Kelowna is known as a city of green thumbs. And this year, the ever-popular Kelowna Garden Tour has been taken over by Ballet Kelowna as a fundraiser. Now in it’s 15th year, the tour has been renamed to “Flower Power”, and organizer Debbie MacMillan wanted to give the tour a new fitting look to go with the new name. So she got in contact with Christina Baumgartner, Graphic Design & Web Development Department Head at our Kelowna campus. She tasked her graduating class to design a new logo and website for the tour in groups, as part of their Employability Skills 200 course.
Last week, the two Kelowna graphic design student teams presented their work to the organizers. Soon the winning team’s branding and website will go live to promote the event!
Getting involved in community initiatives like this gives our design students a competitive edge and strong portfolio content upon graduation. Department Head Christina Baumgartner says that she seeks out these kinds of opportunities, because it gives students the exact kind of experience that they’ll be relying on when working with future clients.
And the results are in…
Both teams did a great job. Congrats to Jamal, Nico and David – the branding on the top left was chosen by Ballet Kelowna to represent the event!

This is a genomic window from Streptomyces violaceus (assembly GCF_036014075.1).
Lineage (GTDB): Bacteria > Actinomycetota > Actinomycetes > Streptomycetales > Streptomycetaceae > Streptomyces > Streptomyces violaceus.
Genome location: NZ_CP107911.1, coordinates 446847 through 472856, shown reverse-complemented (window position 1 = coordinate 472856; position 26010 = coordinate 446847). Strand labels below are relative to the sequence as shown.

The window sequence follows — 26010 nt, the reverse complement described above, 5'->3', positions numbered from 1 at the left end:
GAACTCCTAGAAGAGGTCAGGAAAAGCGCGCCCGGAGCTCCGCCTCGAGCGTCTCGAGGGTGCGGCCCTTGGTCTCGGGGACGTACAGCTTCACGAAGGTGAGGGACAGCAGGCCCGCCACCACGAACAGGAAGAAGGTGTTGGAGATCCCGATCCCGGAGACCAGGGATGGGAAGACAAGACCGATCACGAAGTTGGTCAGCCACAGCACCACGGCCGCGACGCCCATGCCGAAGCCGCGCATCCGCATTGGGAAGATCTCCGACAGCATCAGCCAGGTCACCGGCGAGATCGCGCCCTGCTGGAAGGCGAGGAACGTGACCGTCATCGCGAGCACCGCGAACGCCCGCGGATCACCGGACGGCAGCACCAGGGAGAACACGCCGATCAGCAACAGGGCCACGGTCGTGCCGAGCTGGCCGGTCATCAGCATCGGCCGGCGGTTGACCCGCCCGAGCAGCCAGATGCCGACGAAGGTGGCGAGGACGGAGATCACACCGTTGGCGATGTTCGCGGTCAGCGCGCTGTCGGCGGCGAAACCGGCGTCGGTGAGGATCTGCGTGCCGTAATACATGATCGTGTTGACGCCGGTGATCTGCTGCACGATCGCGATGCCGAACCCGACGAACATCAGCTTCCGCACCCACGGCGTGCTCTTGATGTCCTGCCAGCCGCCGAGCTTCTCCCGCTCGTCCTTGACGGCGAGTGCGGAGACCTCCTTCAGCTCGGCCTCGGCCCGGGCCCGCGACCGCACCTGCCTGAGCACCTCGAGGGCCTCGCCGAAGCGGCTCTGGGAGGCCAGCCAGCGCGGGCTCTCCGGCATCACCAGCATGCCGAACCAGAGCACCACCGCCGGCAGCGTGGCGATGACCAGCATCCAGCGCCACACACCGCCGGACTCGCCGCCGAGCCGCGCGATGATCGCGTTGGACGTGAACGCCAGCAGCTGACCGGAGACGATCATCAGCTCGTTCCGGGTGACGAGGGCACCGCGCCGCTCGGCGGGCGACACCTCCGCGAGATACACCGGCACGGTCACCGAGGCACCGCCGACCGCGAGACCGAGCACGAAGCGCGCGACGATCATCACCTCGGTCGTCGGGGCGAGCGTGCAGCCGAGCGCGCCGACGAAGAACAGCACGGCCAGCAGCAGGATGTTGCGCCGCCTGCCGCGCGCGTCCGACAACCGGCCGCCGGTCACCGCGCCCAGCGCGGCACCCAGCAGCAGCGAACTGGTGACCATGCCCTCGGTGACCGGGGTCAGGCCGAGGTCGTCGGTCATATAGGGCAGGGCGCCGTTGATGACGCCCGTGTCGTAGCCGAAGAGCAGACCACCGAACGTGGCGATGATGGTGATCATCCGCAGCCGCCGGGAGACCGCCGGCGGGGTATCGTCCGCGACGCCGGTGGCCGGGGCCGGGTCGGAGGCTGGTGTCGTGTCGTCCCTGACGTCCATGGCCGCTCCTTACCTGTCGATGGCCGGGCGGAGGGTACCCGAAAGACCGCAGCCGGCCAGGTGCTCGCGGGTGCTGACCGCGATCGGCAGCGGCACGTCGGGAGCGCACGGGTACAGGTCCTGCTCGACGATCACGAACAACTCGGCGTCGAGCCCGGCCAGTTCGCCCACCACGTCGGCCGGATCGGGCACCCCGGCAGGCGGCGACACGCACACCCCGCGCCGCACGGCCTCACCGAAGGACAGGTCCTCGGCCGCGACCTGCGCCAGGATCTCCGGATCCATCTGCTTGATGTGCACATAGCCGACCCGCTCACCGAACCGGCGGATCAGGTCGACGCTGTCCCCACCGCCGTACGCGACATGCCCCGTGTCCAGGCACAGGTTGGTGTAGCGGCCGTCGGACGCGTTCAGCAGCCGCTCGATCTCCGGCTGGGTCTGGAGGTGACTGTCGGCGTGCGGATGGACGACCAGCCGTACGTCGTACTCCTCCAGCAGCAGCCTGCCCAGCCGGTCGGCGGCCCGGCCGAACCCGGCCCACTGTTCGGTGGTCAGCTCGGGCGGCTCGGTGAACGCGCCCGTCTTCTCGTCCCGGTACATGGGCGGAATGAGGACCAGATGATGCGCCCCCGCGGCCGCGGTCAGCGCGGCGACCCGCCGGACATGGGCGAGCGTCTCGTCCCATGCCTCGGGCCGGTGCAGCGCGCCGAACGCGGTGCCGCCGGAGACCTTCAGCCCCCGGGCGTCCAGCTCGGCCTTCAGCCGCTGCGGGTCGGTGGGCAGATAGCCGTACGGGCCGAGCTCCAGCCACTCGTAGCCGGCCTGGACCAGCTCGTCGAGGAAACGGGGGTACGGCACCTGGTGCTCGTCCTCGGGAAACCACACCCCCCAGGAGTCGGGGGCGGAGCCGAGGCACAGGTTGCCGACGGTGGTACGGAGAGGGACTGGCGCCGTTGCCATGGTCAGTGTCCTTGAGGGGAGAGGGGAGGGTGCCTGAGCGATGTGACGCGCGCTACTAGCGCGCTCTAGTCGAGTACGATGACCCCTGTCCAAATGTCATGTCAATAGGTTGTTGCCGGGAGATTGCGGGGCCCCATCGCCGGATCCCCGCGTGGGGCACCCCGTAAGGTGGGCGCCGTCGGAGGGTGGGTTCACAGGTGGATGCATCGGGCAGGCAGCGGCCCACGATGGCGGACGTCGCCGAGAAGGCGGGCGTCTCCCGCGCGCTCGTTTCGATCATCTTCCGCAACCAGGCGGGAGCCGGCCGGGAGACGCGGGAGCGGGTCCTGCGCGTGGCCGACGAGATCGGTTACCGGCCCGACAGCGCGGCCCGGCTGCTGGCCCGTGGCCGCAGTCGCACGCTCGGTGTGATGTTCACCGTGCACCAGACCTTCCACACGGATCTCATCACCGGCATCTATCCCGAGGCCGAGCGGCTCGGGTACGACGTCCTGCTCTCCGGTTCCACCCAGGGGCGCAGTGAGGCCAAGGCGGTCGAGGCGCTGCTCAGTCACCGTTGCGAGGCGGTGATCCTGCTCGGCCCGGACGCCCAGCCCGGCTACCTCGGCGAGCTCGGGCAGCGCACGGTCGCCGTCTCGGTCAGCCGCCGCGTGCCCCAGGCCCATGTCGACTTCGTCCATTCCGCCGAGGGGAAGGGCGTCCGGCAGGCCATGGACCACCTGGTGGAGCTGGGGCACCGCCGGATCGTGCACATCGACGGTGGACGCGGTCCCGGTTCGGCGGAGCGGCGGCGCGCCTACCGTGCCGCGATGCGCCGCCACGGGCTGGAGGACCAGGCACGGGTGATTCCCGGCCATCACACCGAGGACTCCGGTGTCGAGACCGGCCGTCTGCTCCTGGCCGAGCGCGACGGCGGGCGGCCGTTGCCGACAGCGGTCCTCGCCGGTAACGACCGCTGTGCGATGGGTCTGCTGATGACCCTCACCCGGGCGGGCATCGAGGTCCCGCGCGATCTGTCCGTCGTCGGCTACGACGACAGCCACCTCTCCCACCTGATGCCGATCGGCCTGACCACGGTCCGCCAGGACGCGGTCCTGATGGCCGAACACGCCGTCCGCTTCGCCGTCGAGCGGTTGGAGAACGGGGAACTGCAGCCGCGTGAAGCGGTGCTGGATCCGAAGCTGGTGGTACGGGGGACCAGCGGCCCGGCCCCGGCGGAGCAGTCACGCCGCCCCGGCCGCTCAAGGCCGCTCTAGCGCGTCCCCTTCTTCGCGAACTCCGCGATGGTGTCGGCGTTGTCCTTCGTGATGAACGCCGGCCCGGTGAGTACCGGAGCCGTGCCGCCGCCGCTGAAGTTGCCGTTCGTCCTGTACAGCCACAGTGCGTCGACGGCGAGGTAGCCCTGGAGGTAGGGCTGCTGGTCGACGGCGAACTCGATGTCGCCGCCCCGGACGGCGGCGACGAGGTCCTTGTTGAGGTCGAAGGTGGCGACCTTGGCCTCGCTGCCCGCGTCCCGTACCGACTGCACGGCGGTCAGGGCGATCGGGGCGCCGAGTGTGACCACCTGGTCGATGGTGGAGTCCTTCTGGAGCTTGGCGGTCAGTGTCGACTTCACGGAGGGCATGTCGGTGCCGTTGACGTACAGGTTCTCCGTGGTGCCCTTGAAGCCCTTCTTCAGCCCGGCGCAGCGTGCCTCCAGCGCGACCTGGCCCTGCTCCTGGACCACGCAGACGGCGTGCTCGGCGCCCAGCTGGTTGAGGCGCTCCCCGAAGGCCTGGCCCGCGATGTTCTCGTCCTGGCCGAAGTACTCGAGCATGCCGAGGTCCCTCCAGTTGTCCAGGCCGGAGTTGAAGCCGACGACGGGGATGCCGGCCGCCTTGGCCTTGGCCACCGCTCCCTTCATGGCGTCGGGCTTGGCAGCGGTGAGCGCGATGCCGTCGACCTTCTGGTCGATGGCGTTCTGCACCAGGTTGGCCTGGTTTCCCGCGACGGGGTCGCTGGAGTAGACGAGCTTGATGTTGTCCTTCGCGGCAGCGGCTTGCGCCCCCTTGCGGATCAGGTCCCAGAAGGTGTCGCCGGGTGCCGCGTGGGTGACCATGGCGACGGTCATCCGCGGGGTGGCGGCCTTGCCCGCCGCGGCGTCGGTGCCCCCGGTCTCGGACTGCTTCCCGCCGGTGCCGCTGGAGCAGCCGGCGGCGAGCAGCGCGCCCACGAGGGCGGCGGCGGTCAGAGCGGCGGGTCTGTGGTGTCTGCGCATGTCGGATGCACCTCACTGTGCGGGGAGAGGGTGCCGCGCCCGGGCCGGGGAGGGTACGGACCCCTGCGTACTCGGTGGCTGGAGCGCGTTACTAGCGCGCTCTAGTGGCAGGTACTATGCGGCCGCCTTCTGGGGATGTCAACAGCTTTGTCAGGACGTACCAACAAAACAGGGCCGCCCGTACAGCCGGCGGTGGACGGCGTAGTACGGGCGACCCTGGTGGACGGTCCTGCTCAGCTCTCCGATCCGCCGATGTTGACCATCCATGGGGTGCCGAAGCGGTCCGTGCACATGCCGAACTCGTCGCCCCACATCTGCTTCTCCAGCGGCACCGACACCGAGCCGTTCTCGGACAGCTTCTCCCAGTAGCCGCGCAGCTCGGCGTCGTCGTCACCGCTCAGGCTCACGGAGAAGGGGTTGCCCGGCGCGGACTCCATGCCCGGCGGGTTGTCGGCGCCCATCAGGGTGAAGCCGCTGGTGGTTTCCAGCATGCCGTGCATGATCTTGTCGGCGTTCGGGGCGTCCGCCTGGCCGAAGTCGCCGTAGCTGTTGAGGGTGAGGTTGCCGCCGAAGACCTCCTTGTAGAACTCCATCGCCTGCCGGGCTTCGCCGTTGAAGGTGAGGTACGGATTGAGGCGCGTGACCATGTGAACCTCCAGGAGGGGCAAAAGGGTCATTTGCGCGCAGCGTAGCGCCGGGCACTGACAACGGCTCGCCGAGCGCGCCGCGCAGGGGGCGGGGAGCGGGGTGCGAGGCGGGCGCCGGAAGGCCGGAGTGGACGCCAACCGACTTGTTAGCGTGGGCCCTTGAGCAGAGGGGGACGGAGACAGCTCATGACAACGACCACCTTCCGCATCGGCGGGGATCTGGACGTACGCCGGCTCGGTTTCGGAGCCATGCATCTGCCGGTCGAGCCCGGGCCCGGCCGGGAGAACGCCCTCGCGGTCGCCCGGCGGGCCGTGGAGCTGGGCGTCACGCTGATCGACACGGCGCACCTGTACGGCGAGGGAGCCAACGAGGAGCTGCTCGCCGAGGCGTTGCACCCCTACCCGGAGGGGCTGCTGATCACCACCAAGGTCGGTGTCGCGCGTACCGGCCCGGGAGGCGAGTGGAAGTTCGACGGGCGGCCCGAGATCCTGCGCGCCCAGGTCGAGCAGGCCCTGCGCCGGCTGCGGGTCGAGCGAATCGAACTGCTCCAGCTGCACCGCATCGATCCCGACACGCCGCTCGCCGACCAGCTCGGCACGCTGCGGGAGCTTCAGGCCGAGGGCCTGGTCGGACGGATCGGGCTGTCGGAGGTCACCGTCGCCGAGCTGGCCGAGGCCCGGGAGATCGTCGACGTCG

For more info on the project, check out The Daily Courier’s coverage of the project, below.
What is Employability Skills? – Course Descriptions
Employability Skills 100, 200: In today’s marketplace technical skills and talent are not sufficient to find and keep high quality jobs. Employers desire candidates with a high level of employability skills that include personal management, communication, problem solving, positive attitudes and behaviors, adaptability, and teamwork skills. Employability Skills 100 and 200 provide a space to explore the realities of the work world through a variety of real world case studies, breadth and depth training opportunities, and/or work/production projects where employability skills (covered in the Personal & Professional Development series of courses) can be practiced. Each term the faculty will determine an appropriate focus for the courses that best serves the needs of the student cohorts or individual students, and local industry. Potential topics include specialized local industry needs such as industry overviews, guest speakers, case studies, or projects; interdisciplinary breadth and depth courses, or special or advanced technical skills, assigned per class or per individual need; class or individual development assignments, and projects based on class or individual needs (as determined by the instructor or Department Head or industry mentor), and work experience or simulated work experience projects and group projects.